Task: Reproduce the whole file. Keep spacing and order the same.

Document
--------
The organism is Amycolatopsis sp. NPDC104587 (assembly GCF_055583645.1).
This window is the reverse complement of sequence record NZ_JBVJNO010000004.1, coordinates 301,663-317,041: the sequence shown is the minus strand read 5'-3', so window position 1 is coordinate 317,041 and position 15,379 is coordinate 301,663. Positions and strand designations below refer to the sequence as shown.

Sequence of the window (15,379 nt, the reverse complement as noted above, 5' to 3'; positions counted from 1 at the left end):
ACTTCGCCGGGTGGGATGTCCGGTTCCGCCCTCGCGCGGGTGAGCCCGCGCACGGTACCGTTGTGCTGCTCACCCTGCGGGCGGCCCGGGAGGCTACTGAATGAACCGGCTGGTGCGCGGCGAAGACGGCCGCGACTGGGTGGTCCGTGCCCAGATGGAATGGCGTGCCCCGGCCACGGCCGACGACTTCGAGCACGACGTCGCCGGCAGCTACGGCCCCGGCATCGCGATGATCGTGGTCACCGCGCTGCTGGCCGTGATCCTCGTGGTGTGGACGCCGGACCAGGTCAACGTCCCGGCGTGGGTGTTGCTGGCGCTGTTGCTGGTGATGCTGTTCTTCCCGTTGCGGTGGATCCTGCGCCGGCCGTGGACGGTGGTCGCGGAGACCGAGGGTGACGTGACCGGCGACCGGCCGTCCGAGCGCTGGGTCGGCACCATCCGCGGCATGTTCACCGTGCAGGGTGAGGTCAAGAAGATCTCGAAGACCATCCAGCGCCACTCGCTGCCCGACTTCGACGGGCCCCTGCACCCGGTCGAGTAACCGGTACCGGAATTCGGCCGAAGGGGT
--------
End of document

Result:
The organism is Amycolatopsis sp. NPDC104587 (assembly GCF_055583645.1).
This window is the reverse complement of sequence record NZ_JBVJNO010000004.1, coordinates 301,663-317,041: the sequence shown is the minus strand read 5'-3', so window position 1 is coordinate 317,041 and position 15,379 is coordinate 301,663. Positions and strand designations below refer to the sequence as shown.

Sequence of the window (15,379 nt, the reverse complement as noted above, 5' to 3'; positions counted from 1 at the left end):
ACTTCGCCGGGTGGGATGTCCGGTTCCGCCCTCGCGCGGGTGAGCCCGCGCACGGTACCGTTGTGCTGCTCACCCTGCGGGCGGCCCGGGAGGCTACTGAATGAACCGGCTGGTGCGCGGCGAAGACGGCCGCGACTGGGTGGTCCGTGCCCAGATGGAATGGCGTGCCCCGGCCACGGCCGACGACTTCGAGCACGACGTCGCCGGCAGCTACGGCCCCGGCATCGCGATGATCGTGGTCACCGCGCTGCTGGCCGTGATCCTCGTGGTGTGGACGCCGGACCAGGTCAACGTCCCGGCGTGGGTGTTGCTGGCGCTGTTGCTGGTGATGCTGTTCTTCCCGTTGCGGTGGATCCTGCGCCGGCCGTGGACGGTGGTCGCGGAGACCGAGGGTGACGTGACCGGCGACCGGCCGTCCGAGCGCTGGGTCGGCACCATCCGCGGCATGTTCACCGTGCAGGGTGAGGTCAAGAAGATCTCGAAGACCATCCAGCGCCACTCGCTGCCCGACTTCGACGGGCCCCTGCACCCGGTCGAGTAACCGGTACCGGAATTCGGCCGAAGGGGT